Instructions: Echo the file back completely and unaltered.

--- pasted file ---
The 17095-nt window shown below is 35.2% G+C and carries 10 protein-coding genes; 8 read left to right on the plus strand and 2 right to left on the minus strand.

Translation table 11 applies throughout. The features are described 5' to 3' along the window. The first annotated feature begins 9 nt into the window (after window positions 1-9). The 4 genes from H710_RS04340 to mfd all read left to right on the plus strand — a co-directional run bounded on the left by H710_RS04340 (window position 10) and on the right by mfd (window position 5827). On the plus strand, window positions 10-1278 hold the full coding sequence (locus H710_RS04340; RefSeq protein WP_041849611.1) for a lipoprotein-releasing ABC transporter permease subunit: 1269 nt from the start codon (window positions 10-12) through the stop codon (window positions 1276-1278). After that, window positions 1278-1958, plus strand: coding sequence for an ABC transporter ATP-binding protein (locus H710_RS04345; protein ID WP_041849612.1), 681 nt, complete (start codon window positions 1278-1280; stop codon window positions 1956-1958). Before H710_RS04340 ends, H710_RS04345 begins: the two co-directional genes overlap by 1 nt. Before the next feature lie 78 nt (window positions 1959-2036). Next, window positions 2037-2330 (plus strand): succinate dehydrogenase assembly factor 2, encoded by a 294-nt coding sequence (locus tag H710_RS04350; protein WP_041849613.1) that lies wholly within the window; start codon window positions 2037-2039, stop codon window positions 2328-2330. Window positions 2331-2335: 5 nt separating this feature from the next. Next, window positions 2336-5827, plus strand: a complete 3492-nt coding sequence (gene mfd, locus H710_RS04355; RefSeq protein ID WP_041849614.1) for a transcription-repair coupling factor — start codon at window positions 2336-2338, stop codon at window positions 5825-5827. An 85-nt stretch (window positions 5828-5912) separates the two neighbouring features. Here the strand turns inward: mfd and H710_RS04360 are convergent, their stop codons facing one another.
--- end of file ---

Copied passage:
The 17095-nt window shown below is 35.2% G+C and carries 10 protein-coding genes; 8 read left to right on the plus strand and 2 right to left on the minus strand.

Translation table 11 applies throughout. The features are described 5' to 3' along the window. The first annotated feature begins 9 nt into the window (after window positions 1-9). The 4 genes from H710_RS04340 to mfd all read left to right on the plus strand — a co-directional run bounded on the left by H710_RS04340 (window position 10) and on the right by mfd (window position 5827). On the plus strand, window positions 10-1278 hold the full coding sequence (locus H710_RS04340; RefSeq protein WP_041849611.1) for a lipoprotein-releasing ABC transporter permease subunit: 1269 nt from the start codon (window positions 10-12) through the stop codon (window positions 1276-1278). After that, window positions 1278-1958, plus strand: coding sequence for an ABC transporter ATP-binding protein (locus H710_RS04345; protein ID WP_041849612.1), 681 nt, complete (start codon window positions 1278-1280; stop codon window positions 1956-1958). Before H710_RS04340 ends, H710_RS04345 begins: the two co-directional genes overlap by 1 nt. Before the next feature lie 78 nt (window positions 1959-2036). Next, window positions 2037-2330 (plus strand): succinate dehydrogenase assembly factor 2, encoded by a 294-nt coding sequence (locus tag H710_RS04350; protein WP_041849613.1) that lies wholly within the window; start codon window positions 2037-2039, stop codon window positions 2328-2330. Window positions 2331-2335: 5 nt separating this feature from the next. Next, window positions 2336-5827, plus strand: a complete 3492-nt coding sequence (gene mfd, locus H710_RS04355; RefSeq protein ID WP_041849614.1) for a transcription-repair coupling factor — start codon at window positions 2336-2338, stop codon at window positions 5825-5827. An 85-nt stretch (window positions 5828-5912) separates the two neighbouring features. Here the strand turns inward: mfd and H710_RS04360 are convergent, their stop codons facing one another.